(The penultimate part of my study of American conservatism, picking up from here)
In a nutshell: too Southern, too greedy, too contradictory.
Take Trent Lott and his racist gaff…and there lies the contradiction because Bush quickly removed him and has taken many steps to make the GOP more multi-cultural and mostly, he personally refuses to play the race card (clearly, still a vote winner with some backward types).
It says a lot about the strength of will and discipline of the conservatives that they are able to control and deal with their many contradictions without destroying the GOP; which after all is a party full of extremism, intolerance, a weakness for vested interests and a history of government spending mismanagement.
The success of modern conservatism and why it dominates America so successfully is that it is a broad church, the Democrats would kill for such diverse support but it comes with its problems. There are 3 main contradictions that threaten to tear modern conservatism back into the political Stone Age: traditionalists vs. libertarians, religious conservatives vs. business community and free market principles vs. heartland values. These diversions have to be managed and at times, the strain is visible. If the liberals can unpick the unlikely alliances then they have a chance of success.
Then there is the incompetence with money, an area in which Bush broke his pre-election promise and instead of the predicted $5.6 trillion surplus, the American people are saddled with $5 trillion debt. And its not just the executive branch which is overspending, Republican state legislatures outspend their Democratic counterparts by a whole 1%. Conservatives are many things but frugal ain’t one of them and people like their government to get more bang from their tax buck.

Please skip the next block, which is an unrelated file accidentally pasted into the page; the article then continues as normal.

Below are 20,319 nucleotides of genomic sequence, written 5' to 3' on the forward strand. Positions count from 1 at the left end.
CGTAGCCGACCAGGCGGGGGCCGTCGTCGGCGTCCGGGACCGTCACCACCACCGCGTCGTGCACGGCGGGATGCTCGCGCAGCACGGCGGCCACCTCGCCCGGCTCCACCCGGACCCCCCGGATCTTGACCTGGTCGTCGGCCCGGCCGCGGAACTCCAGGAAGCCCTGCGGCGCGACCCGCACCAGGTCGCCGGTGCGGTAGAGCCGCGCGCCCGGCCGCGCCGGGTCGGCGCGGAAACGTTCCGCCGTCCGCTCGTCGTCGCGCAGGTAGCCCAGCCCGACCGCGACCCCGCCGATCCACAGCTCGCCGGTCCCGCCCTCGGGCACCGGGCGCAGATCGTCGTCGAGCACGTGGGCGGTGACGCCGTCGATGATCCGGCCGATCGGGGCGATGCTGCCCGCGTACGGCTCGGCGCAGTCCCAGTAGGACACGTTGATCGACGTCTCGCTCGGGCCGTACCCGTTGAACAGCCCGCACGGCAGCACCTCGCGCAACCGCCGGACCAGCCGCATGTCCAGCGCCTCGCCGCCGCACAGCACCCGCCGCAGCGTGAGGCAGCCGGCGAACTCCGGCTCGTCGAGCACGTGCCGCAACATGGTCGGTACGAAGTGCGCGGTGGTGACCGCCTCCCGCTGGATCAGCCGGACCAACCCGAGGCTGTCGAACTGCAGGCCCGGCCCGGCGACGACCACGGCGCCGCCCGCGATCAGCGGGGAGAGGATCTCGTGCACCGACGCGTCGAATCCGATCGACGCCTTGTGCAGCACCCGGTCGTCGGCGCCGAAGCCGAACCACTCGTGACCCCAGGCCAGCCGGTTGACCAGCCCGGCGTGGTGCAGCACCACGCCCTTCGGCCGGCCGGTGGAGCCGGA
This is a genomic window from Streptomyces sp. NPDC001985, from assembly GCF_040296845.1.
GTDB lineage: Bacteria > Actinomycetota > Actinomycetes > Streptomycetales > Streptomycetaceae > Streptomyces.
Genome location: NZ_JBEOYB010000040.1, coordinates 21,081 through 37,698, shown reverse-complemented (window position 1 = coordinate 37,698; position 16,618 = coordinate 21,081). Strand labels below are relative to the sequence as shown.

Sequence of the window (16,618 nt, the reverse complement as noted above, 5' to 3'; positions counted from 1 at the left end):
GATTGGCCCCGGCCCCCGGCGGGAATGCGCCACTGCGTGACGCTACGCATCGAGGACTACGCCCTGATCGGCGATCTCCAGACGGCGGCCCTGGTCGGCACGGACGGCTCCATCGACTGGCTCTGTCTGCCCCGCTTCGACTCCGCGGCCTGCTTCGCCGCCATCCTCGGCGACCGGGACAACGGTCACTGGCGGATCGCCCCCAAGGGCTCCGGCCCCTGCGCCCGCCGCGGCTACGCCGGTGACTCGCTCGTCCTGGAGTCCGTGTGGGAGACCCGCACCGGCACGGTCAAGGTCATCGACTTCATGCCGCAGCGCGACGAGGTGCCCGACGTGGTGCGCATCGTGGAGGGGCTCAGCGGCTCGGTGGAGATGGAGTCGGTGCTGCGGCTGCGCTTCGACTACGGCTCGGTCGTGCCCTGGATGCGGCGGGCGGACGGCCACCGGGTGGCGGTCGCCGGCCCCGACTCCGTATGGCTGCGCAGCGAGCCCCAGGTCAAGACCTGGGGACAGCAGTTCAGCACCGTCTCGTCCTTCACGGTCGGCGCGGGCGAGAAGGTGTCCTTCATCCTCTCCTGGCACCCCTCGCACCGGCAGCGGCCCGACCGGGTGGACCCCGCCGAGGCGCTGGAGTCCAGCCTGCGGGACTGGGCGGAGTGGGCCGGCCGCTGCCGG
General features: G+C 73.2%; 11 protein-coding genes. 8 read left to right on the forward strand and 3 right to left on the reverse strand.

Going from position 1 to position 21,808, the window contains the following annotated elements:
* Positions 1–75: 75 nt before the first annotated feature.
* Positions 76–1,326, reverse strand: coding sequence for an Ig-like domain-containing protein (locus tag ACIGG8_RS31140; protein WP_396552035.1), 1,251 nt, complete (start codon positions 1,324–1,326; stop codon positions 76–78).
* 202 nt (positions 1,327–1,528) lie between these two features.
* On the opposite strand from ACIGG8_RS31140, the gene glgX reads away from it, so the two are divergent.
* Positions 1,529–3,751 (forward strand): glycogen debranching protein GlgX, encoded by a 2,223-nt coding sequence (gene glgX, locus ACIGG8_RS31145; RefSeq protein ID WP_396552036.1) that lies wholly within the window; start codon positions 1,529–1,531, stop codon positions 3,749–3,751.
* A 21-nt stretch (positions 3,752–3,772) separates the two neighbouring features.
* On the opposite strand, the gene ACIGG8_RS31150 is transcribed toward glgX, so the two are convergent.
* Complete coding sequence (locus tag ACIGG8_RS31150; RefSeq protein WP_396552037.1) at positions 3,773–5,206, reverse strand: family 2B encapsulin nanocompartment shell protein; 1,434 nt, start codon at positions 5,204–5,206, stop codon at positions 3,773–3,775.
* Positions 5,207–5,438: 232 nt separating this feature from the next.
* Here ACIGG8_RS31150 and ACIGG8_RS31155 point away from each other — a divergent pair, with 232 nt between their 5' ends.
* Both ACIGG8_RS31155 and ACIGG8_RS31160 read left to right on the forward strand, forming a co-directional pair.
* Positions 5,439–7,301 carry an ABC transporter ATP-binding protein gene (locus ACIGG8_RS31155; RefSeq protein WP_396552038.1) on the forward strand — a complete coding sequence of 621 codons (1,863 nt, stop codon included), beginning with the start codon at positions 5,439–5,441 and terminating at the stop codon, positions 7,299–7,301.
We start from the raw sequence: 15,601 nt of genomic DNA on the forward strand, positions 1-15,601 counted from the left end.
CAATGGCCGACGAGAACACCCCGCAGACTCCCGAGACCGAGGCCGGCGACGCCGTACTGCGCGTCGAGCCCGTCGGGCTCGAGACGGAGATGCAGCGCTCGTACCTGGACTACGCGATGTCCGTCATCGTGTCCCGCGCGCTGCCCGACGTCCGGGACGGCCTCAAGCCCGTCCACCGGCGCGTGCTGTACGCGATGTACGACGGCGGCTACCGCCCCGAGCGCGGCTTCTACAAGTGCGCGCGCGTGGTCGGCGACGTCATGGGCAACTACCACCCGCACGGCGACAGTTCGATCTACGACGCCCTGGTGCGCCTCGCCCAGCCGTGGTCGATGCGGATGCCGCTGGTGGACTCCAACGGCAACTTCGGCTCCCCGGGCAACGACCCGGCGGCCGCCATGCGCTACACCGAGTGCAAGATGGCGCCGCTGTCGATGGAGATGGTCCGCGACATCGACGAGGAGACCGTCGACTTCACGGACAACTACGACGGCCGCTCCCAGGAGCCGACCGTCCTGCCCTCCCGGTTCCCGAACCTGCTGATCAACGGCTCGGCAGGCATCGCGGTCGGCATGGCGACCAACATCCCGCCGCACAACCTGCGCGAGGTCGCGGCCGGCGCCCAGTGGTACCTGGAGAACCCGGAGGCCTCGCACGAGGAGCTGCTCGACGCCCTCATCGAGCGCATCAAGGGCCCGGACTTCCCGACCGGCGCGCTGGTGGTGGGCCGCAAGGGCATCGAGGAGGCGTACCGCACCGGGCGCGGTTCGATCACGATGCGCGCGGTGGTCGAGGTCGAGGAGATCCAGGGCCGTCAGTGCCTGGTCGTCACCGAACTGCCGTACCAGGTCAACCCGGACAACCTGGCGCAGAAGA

When the dust finally settles on the Bush regime, there is no doubt that their relationship with corporate America will not be looked on fondly by historians. It has been one of the worst governments in living memory for exploiting vested interests and lining the pockets of big business. Like the steel and lumber tariffs of 2002 that made the companies concerned very happy but did little for the conservative idea of free trade. Or the 2002 Farm Bill which retained government involvement and therefore massive government subsidy to go directly into the pockets of the very rich, some $180 billion of taxpayer’s money. A real low point was when the energy industry wrote the government’s energy policy, rather like letting lawbreakers re-write the laws; these kinds of acts alienate and anger the average voter.
Last and by no means least we have the conservative reputation for intolerance, which stems from GOP taking the South but having to also take its religious and racial extremism. This, quite simply, scares off more moderate voters and provides and endless raft of gaff-ridden media fodder.
If the conservative movement fails to keep control of these factors, or the woeful liberal movement can seize the moment and strike at these very real weaknesses, then we may see some cracks start to appear in the façade of “The Right Nation”.